Folks, this is not a hot take. You could keep your beer in this take on a hot summer day - ice cold baby, I told you. This is a take you may have read before, and either found yourself scoffing in irritation or nodding in agreement. But unfortunately, we need to get on the merry go round again. Breakable weapons are a bad idea, and I can't believe we're still doing it. After it emerged that weapons could be once more smashing in our very fists during Dead Island 2, I need to get it off my chest once more. I haven't liked it in any video game I've ever played, and I think it's strange that the only game we ever talk about having breakable weapons is Breath of the Wild. No matter what the game is, weapon degradation sucks.
There are two types of weapon degradation, and while I hate both of them, I hate the more extreme variant far more. I suppose there are three kinds of degradation if you count spitting on them and calling them a little bitch while they squeal in pleasurable pain, but let's not get into that. Whatever happens between two consenting swords is none of my business. The first form of weapon degradation sees them get worse over time, requiring you to clean, maintain, or repair them. The second sees weapons have what amounts to a health bar, resulting in them poofing out of existence once they take too much damage - or give too much, depending on how they look at it.
I want to deal with this second one first, because it's the most frequently occurring form of breakable weapons, and the most infuriating. The idea of these breakable weapons is that they force you to constantly pick up new weapons, keep your arsenal varied, and be less reliant on any particularly strong item to rush through the entire game with. But that's not how it works in practice. Instead, it encourages you to hoard weapons endlessly, or to traipse back across the map to where you know the good weapons spawn. In a game as chaotic as Dead Rising it can work, but most of the time it just feels like a time sink and irritation with no justification.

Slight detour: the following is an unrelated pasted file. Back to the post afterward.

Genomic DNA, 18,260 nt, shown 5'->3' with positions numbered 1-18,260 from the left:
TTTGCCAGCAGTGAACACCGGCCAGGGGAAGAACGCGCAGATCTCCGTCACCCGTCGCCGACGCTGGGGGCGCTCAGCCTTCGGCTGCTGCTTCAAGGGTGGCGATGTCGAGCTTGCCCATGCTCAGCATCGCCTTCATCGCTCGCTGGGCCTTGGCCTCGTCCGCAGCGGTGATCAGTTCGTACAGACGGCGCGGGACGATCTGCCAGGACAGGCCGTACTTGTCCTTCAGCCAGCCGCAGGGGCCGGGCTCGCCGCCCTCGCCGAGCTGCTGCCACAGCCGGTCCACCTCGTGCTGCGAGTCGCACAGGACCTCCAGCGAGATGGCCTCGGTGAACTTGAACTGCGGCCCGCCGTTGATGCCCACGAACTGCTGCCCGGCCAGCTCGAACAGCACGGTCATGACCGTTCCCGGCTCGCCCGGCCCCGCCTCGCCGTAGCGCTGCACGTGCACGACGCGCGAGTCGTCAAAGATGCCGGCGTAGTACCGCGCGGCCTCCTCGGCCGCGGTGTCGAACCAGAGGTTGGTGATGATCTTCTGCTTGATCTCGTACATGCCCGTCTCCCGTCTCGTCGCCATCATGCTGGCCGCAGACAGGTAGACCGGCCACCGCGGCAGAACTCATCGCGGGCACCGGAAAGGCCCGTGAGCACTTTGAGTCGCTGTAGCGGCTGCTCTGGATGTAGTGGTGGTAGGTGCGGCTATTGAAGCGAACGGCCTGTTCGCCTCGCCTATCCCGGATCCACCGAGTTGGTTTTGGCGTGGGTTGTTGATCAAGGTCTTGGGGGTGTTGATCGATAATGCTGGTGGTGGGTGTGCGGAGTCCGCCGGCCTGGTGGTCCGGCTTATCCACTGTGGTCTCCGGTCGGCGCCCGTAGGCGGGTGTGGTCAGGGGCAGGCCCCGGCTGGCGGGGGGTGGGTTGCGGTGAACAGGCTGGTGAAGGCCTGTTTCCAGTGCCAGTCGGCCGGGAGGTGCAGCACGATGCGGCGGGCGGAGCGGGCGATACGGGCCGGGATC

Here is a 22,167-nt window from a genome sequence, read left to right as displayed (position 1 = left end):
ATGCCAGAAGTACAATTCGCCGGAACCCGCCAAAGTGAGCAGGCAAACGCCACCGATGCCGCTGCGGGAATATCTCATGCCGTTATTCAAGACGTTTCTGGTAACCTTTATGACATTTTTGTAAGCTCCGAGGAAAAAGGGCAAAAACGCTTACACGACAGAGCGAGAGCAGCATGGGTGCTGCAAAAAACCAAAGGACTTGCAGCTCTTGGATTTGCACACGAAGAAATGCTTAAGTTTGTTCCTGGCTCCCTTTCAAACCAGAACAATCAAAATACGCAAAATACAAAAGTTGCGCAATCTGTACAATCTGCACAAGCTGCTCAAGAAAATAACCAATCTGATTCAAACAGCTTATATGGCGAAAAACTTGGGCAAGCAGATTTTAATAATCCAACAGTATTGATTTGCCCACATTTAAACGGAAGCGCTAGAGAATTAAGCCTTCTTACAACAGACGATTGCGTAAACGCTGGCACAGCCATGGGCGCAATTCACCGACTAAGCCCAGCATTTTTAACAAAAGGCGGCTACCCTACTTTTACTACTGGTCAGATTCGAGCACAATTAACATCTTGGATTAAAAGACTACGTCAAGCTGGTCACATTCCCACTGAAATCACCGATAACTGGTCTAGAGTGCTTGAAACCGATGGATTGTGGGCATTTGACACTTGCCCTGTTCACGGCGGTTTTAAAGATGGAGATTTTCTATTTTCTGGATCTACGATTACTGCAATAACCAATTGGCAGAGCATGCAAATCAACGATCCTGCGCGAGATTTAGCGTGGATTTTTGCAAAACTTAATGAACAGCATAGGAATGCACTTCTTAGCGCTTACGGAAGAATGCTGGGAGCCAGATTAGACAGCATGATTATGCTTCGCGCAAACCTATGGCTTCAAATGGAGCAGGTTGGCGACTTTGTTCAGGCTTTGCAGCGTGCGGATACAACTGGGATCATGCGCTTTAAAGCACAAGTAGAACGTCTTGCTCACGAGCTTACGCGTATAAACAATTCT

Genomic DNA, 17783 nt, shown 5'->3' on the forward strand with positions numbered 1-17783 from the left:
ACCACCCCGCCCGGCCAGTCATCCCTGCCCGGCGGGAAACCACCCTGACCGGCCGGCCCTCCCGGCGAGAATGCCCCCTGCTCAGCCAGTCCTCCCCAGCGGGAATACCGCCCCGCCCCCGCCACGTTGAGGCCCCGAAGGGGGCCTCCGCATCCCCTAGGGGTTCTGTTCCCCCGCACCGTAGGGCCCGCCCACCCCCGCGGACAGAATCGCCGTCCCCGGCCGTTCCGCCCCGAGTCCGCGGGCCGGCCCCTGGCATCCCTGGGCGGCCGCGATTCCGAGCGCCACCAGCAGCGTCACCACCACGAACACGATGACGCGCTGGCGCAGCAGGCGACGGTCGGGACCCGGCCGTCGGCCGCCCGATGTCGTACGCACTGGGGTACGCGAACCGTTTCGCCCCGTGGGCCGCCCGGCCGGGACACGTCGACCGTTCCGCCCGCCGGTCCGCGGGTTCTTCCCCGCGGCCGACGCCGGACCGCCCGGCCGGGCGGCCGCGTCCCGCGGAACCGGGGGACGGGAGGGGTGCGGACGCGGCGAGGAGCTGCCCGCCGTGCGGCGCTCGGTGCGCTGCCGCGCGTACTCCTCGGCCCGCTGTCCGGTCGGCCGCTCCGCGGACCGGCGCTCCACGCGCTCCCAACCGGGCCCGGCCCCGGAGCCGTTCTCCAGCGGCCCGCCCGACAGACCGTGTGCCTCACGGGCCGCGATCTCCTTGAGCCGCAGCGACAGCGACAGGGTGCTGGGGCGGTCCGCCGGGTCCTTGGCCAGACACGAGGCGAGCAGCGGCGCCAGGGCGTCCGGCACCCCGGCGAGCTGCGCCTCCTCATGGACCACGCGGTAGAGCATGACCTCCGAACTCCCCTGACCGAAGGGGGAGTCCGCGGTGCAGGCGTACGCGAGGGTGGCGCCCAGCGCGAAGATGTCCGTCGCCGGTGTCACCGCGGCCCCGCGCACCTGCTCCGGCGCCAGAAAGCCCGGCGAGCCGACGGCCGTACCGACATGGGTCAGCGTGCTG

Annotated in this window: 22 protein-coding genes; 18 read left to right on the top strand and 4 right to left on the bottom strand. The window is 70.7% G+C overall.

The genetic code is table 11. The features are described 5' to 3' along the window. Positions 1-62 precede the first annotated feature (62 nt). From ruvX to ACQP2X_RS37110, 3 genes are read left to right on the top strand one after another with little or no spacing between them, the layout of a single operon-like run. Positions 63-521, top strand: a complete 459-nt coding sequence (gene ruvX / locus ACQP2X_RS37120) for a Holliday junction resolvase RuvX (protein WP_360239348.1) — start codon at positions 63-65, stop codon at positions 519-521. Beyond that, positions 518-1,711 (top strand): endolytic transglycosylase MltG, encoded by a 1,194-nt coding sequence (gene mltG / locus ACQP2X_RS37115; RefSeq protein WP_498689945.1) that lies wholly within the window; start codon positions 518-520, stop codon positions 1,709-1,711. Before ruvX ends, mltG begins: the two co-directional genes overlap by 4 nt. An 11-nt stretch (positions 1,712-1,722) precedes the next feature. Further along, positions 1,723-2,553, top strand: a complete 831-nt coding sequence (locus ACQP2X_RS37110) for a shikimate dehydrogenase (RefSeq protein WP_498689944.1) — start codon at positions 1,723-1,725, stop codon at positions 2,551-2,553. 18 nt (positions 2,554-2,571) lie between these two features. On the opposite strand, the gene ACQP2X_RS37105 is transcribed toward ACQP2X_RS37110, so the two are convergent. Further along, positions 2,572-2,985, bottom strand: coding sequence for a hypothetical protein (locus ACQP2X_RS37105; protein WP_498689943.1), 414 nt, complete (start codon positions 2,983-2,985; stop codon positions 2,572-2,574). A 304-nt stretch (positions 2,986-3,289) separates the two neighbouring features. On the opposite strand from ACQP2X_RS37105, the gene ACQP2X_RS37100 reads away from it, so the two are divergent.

Weapons getting worse over time and being repaired or cleaned, I can live with. I can see the argument that it adds to the immersion, but I also think developers apply that as and when they want it. In The Last of Us Part 2, where soda bottles are repurposed as silencers and players can carry multiple weapons at once but must limit themselves to just a handful of medicine kits (must leave room for two pairs of broken scissors, of course), the weapon bench with upgrades and cleaning is designed for complete immersion. Red Dead Redemption 2, where a single pouch on a horse contains a lasso, pistols, bows, shotguns, rifles, and three outfits complete with hats, also has you clean your weapon for a realistic, authentic experience. However, at least this method only gives you a little bit of busywork to keep an eye on, rather than robbing you of your arsenal at inopportune times.
The argument for keeping it is that it's realistic, but it's not. Weapons getting worse over time as you drag them through swamps and tundras and deserts? Sure. But a) they still wouldn't zap out of existence, and b) so much else in these games is unrealistic for a better user experience. The crucial part is that even its defenders don't really like it, they just see its reasoning. Nobody ever talks about how much they enjoy it, because nobody enjoys it. 'It's made to make you use new weapons' or 'it's made so you don't get overpowered' are moot points because this is only true if breakable weapons are a building block of your game from the start. It's a little like fall damage - it might make logical sense, but no one likes it, so it shouldn't exist.
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